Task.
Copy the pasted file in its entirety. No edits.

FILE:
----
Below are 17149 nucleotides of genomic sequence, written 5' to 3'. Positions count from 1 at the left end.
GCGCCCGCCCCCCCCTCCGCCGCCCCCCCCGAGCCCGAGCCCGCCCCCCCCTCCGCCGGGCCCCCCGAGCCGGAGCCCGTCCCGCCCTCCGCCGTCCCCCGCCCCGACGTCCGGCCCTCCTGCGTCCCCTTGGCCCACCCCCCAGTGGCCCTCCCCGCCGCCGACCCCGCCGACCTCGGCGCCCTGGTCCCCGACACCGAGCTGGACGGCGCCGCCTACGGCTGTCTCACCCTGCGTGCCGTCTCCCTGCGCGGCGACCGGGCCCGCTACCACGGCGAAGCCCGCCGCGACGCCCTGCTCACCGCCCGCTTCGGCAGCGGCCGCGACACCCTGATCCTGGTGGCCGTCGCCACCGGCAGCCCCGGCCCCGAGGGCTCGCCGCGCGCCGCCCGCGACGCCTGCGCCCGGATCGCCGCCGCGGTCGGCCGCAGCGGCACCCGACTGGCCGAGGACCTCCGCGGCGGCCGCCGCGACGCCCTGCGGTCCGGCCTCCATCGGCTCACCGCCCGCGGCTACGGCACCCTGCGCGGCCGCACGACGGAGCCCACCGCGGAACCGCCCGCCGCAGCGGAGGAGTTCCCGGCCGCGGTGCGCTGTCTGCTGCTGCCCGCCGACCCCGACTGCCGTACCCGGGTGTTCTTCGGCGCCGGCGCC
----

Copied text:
Below are 17149 nucleotides of genomic sequence, written 5' to 3'. Positions count from 1 at the left end.
GCGCCCGCCCCCCCCTCCGCCGCCCCCCCCGAGCCCGAGCCCGCCCCCCCCTCCGCCGGGCCCCCCGAGCCGGAGCCCGTCCCGCCCTCCGCCGTCCCCCGCCCCGACGTCCGGCCCTCCTGCGTCCCCTTGGCCCACCCCCCAGTGGCCCTCCCCGCCGCCGACCCCGCCGACCTCGGCGCCCTGGTCCCCGACACCGAGCTGGACGGCGCCGCCTACGGCTGTCTCACCCTGCGTGCCGTCTCCCTGCGCGGCGACCGGGCCCGCTACCACGGCGAAGCCCGCCGCGACGCCCTGCTCACCGCCCGCTTCGGCAGCGGCCGCGACACCCTGATCCTGGTGGCCGTCGCCACCGGCAGCCCCGGCCCCGAGGGCTCGCCGCGCGCCGCCCGCGACGCCTGCGCCCGGATCGCCGCCGCGGTCGGCCGCAGCGGCACCCGACTGGCCGAGGACCTCCGCGGCGGCCGCCGCGACGCCCTGCGGTCCGGCCTCCATCGGCTCACCGCCCGCGGCTACGGCACCCTGCGCGGCCGCACGACGGAGCCCACCGCGGAACCGCCCGCCGCAGCGGAGGAGTTCCCGGCCGCGGTGCGCTGTCTGCTGCTGCCCGCCGACCCCGACTGCCGTACCCGGGTGTTCTTCGGCGCCGGCGCC